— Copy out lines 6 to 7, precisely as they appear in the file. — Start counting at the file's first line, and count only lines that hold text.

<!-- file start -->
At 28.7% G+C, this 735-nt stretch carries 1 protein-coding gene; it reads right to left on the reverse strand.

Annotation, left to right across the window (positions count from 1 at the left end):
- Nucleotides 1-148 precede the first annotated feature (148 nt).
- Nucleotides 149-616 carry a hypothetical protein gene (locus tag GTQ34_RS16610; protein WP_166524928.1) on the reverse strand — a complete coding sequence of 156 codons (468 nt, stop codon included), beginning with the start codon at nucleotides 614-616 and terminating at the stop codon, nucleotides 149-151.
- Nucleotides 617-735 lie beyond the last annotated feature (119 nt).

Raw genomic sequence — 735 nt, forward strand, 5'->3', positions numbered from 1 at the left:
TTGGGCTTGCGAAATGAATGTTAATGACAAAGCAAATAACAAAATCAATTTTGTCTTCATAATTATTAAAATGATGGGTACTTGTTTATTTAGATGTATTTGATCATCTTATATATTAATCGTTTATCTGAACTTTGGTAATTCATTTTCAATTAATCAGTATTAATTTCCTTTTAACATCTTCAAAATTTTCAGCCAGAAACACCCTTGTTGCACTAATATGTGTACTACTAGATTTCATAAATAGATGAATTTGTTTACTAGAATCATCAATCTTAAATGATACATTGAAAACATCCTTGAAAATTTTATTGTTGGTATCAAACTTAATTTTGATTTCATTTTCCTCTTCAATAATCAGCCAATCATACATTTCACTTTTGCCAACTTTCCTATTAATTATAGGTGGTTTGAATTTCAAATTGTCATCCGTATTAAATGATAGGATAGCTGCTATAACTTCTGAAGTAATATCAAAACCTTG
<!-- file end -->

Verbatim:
Raw genomic sequence — 735 nt, forward strand, 5'->3', positions numbered from 1 at the left:
TTGGGCTTGCGAAATGAATGTTAATGACAAAGCAAATAACAAAATCAATTTTGTCTTCATAATTATTAAAATGATGGGTACTTGTTTATTTAGATGTATTTGATCATCTTATATATTAATCGTTTATCTGAACTTTGGTAATTCATTTTCAATTAATCAGTATTAATTTCCTTTTAACATCTTCAAAATTTTCAGCCAGAAACACCCTTGTTGCACTAATATGTGTACTACTAGATTTCATAAATAGATGAATTTGTTTACTAGAATCATCAATCTTAAATGATACATTGAAAACATCCTTGAAAATTTTATTGTTGGTATCAAACTTAATTTTGATTTCATTTTCCTCTTCAATAATCAGCCAATCATACATTTCACTTTTGCCAACTTTCCTATTAATTATAGGTGGTTTGAATTTCAAATTGTCATCCGTATTAAATGATAGGATAGCTGCTATAACTTCTGAAGTAATATCAAAACCTTG